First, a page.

Department Store A department store is divided into two sections, electronics and furniture. Each section offers a discount rate; items in the same section sell at the same discount rate, but not necessarily at the same price. A.) One of the items in the electronics section has an original price $120 and a sale price of $102. One of the items in the furniture section has an original price of $60 and a sale price of $48. Determine the (percent) discount rate in the electronics section and the (percent) discount rate in the furniture section. Show your work. B.) Using the discount rate found in part A, find the total amount, including a 6% sales tax, that Andrew paid for an electric item and a furniture item if the original price of each of these items $200. Show your work. C.) Andrew plans to buy an office lamp from the furniture section and a laptop computer from the electronic section of this department store. The original price of the laptop computer is $1,350. The original price of the office lamp is $89. Andrew is thinking of two methods to find the total amount he will save (not including the tax). The two methods are stated below: Method I: Find the discount on the laptop and find the discount on the lamp. Find the sum of the two discounts Method II: Find the sum of the original prices of the two items. Find the average of the discount rates from part A Use the average rate to find the discount on the sum. Would Andrew’s results be the same using both methods? Show your work to explain your answer.
THEORETICAL AND EXPERIMENTAL PROBABILITY The probability of an event is a number between 0 and 1 that indicates the likelihood the event will occur. There are two types of probability: theoretical and experimental.
THEORETICAL AND EXPERIMENTAL PROBABILITY THE THEORETICAL PROBABILITY OF AN EVENT 4 P (A) = 9 total number of outcomes all possible outcomes You can express a probability as a fraction, a decimal, or a percent.For example: , 0.5, or 50%. 1 2 The theoretical probability of an event is often simply called the probability of the event. When all outcomes are equally likely, the theoretical probability that an event Awill occur is: number of outcomes in A P (A) = outcomes in event A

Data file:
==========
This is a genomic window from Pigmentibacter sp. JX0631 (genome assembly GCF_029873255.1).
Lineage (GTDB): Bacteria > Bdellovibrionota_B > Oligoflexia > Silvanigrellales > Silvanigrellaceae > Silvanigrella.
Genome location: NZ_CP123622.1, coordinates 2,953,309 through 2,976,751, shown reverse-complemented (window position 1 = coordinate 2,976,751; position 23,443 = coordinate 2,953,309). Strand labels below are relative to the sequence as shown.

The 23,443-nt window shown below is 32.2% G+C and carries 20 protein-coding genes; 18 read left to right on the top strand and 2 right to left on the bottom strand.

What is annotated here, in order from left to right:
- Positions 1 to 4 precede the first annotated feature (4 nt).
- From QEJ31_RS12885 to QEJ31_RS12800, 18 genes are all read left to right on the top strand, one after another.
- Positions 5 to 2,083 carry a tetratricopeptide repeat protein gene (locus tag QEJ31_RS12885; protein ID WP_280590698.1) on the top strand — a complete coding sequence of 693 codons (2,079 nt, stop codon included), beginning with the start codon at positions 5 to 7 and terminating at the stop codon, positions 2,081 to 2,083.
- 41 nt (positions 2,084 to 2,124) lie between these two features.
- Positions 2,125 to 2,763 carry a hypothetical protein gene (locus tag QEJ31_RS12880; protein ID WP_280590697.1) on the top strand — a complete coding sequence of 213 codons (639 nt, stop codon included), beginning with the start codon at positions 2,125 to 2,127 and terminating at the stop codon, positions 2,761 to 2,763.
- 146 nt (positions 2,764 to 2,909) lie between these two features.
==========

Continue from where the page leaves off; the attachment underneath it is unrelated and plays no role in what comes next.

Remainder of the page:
Finding Probabilities of Events 1 = 6 number of ways to roll the die You roll a six-sided die whose sides are numbered from 1 through 6. Find the probability of rolling a 4. SOLUTION Only one outcome corresponds to rolling a 4. number of ways to roll a 4 P (rolling a 4) =
Finding Probabilities of Events 3 1 = = 2 6 number of ways to roll the die You roll a six-sided die whose sides are numbered from 1 through 6. Find the probability of rolling an odd number. SOLUTION Three outcomes correspond to rolling an odd number: rolling a 1, 3, or a 5. number of ways to roll an odd number P (rolling odd number) =
Finding Probabilities of Events 6 = = 1 number of ways to roll the die 6 You roll a six-sided die whose sides are numbered from 1 through 6. Find the probability of rolling a number less than 7. SOLUTION All six outcomes correspond to rolling a number less than 7. number of ways to roll less than 7 P (rolling less than 7 ) =
There are 52 cards in a deck. So what are my chances of picking an ace?
4 How many aces are in a deck? 52 How many cards are in a deck? So I have a 4/52 or 1/13 chance of drawing an ace!
When asked to determine the P(# or #) Mutually Exclusive Events • Mutually exclusive events cannot occur at the same time • Cannot draw ace of spaces and king of hearts • Cannot draw ace and king • But drawing a spade and drawing an ace are not mutually exclusive
Addition Rule for Mutually Exclusive Events • Add probabilities of individual events • Drawing ace of spades or king of hearts • Probability of ace of spades is 1/52 • Probability of king of hearts is 1/52 • Probability of either ace of spades or king of hearts is 2/52
Addition Rule for Not Mutually Exclusive Events • Add probabilities of individual events and subtract probabilities of outcomes common to both events
Drawing a spade or drawing an ace • Probability of drawing a spade: 13 outcomes, so 13/52 = 1/4 • Probability of drawing an ace: 4 outcomes, so 4/52 = 1/13 • Ace of spades is common to both events, probability is 1/52 • So probability of drawing a spade or an ace is 13/52 + 4/42 – 1/52 = 16/52 = 4/13
Independent and Dependent Events • Independent events: if one event occurs, does not affect the probability of other event • Drawing cards from two decks • Dependent events: if one event effects the outcome of the second event, changing the probability • Drawing two cards in succession from same deck without replacement
Multiplication Rule for Independent Events • To get probability of both events occurring, multiply probabilities of individual events • Ace from first deck and spade from second • Probability of ace is 4/52 = 1/13 • Probability of spade is 13/52 = 1/4 • Probability of both is 1/13 x 1/4 = 1/52
Conditional Probability • Probability of second event occurring given first event has occurred • Drawing a spade from a deck given you have previously drawn the ace of spade • After drawing ace of spades have 51 cards left • Remaining cards now include only 12 spades • Conditional probability is then 12/51
Probability Practice Problems • Suppose you have a bowl of disks numbered 1 – 15. • P(even) even numbers = 2, 4, 6, 8, 10, 12, 14 = 7 total numbers 1 – 15 = 15